and USB keyboard & Hit F12 as the system is booting up and use the down
arrow key to choose DIAGNOSTICS. After you run the routine it will ask you
if you want to test the memory more thoroughly, which is probably a good
idea. Then label the machine as checked with a piece of paper or tape and
note any problems. Extra points if you write down whether the box has 2 GB
or 4 GB of RAM.
On 07/17/2014 06:38 PM, Max B wrote:
I think another really interesting model is the
way that a lot of
community bike shops have people volunteer for a number of hours
build a bike which they're able to keep. Public terminals would be really
great and I think it would also be amazing to be able to send folks home
with their own machines (and maybe some basic computer knowledge)
Max, OTX West already does that. It takes 20 hours of "Service Bucks" to
buy a computer. Seems like they charge extra SBs to add peripherals and to
"upgrade" to a faster machine with Windows 7.
I've been meaning to go over there and volunteer a bit. I can "earn" a
mouse an hour, since I'm a little more experienced then their typical
volunteer maybe I can con them into throwing in an extra power cable as
well. Also, I'd like to talk to them about the benefits of open sores,
particularly for older machines that can't handle Windohs 7, especially now
that XP is no longer supported by MS.
Anyway, I think that a labor-for-hardware program would be a great idea
for us, too, though I would hate to have to administer it.
All PowerBooks to the People,
Big Red Ed
On Thu, Jul 17, 2014 at 10:09 AM, Ed Biow <biow(a)riseup.net> wrote:
My crony Gerald & I picked up about 15
'puters from Youth Radio
<https://youthradio.org/> today, and brought them to the sudoroom. We
also grabbed about 7 monitors and a bag full of cables. These boxen look
pretty sweet, dual core, Windows 8, 4 GB of RAM. I was planning on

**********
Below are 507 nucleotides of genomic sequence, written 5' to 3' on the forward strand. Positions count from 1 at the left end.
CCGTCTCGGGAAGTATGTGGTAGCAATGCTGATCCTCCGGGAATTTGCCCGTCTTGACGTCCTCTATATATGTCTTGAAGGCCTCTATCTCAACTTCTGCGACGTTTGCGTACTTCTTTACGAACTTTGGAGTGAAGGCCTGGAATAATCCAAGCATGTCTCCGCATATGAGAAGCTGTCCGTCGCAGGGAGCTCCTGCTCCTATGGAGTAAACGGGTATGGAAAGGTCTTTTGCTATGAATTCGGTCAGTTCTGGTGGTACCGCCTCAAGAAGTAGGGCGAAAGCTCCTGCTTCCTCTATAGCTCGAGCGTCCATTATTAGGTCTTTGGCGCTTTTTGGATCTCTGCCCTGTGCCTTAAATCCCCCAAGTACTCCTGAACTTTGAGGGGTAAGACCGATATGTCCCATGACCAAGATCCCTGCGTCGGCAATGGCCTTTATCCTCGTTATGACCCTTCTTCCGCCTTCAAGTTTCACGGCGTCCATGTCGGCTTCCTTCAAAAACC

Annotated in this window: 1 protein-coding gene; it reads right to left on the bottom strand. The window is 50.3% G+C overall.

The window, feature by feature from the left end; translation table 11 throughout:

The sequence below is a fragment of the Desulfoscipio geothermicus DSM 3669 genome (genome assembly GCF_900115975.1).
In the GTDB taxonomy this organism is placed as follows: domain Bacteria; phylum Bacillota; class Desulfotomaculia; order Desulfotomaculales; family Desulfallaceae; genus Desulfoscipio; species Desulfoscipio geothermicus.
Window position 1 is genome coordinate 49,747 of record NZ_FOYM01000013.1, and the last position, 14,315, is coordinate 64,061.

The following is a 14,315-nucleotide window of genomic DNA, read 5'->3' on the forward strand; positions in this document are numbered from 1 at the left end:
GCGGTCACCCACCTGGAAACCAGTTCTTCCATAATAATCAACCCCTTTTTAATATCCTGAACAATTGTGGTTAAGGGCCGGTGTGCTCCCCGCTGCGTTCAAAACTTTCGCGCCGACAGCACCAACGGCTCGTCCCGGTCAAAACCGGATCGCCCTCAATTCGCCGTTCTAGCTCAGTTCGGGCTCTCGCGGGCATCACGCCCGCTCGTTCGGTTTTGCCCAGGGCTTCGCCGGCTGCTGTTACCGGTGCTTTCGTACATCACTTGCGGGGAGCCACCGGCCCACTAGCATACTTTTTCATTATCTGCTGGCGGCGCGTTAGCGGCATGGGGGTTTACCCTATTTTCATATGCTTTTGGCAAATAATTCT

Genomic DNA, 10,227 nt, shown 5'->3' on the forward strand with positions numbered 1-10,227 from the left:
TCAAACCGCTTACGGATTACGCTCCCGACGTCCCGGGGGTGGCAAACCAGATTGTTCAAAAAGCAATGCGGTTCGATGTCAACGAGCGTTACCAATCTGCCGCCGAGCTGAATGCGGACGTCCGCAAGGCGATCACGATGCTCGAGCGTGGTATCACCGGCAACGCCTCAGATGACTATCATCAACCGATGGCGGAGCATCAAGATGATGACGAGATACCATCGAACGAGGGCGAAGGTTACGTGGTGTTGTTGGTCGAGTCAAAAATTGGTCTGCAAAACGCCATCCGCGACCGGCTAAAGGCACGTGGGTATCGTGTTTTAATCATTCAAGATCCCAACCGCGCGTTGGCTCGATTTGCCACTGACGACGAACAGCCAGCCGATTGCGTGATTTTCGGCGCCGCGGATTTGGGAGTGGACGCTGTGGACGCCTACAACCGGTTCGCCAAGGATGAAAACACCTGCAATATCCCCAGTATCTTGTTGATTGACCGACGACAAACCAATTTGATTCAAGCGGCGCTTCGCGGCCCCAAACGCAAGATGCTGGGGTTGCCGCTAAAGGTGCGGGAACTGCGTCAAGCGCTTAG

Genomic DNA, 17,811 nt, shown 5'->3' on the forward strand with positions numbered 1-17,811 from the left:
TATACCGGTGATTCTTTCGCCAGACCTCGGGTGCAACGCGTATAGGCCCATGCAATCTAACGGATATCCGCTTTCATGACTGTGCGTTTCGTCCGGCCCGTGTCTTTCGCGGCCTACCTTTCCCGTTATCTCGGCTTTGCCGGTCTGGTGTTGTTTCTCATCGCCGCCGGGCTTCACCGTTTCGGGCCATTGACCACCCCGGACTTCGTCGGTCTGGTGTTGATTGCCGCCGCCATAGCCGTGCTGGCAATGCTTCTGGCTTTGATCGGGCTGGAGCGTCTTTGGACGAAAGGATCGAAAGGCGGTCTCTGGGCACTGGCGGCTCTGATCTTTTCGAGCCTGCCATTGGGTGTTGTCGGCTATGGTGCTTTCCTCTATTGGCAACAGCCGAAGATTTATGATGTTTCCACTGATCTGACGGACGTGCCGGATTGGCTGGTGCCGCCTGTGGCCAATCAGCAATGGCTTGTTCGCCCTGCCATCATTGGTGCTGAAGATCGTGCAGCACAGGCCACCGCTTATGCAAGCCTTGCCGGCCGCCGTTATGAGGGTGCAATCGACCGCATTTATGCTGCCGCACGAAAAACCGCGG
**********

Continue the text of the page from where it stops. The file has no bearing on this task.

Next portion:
installing some version of Trusty Tahr (*buntu 14.04) or maybe Debian
testing and then using a live disc (redobackup <http://redobackup.org/>)
to blow the image on the rest of the machines after testing the memory and
hard drives. Brian, the IT bloke at YR is replacing the machines with
NUC <http://en.wikipedia.org/wiki/Next_Unit_of_Computing>s. It looks
like there are another 30 or so of these Dells available to us when they
get readied. If we can spare the table space maybe we can set up a few
machines for visitor browsing in a quiet corner somewhere. And we should
have some nice boxes for the Oakland kids' computer center. The four boxes
I have ready to go are mostly pretty funky, missing panels, or very loud,
etc. I'm sure we can find them a home, though. I also have a few more
expendable desktop Linux machines at home. Finding rodents, power cords,
monitors & keyboards may prove a bit of a challenge, though I have a few
extra keyboards and power cables.
I'm planning on going camping in August, but in September I'd like to
start hosting a weekly Linux install fest/trouble shooting session on
Friday afternoons at 4 PM. Folks can bring their Linux problems in for
troubleshooting, and I can bring pizza back from a pickup I make at 8PM
from a local collective. Maybe if nothing else is going on we can cap the
evening with a tech/polit-related flick to go with the pizza, perhaps even
a round of frosty malted beverages. As I mentioned before, maybe we could
use some always-on machine to act as a proxy for deb files, so we could
update machines at 11MB a second instead of pounding our limited internet
bandwidth. I'm familiar with approx and apt-cacher, though there are
others. I'll bring up the idea during one of our weekly Wednesday meetings
Einstein & campaign staff